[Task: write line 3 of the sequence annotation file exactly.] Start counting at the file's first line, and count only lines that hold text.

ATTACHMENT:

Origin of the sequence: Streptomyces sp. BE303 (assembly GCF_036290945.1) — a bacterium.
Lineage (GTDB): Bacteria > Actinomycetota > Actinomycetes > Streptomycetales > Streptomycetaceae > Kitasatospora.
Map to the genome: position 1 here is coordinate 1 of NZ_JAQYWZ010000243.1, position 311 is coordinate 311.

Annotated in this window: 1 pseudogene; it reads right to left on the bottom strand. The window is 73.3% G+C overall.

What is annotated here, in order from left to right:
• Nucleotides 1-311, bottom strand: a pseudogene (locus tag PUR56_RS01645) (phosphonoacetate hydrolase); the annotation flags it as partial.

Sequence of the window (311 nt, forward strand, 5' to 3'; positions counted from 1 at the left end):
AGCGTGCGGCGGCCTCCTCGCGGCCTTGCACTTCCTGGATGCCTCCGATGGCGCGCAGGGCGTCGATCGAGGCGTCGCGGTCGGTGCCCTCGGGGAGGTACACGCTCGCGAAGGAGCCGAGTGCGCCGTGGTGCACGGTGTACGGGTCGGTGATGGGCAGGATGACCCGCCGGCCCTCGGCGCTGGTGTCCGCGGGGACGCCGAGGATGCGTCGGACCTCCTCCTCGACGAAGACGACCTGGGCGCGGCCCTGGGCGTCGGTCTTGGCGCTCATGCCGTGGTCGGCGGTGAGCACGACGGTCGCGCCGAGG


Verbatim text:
Map to the genome: position 1 here is coordinate 1 of NZ_JAQYWZ010000243.1, position 311 is coordinate 311.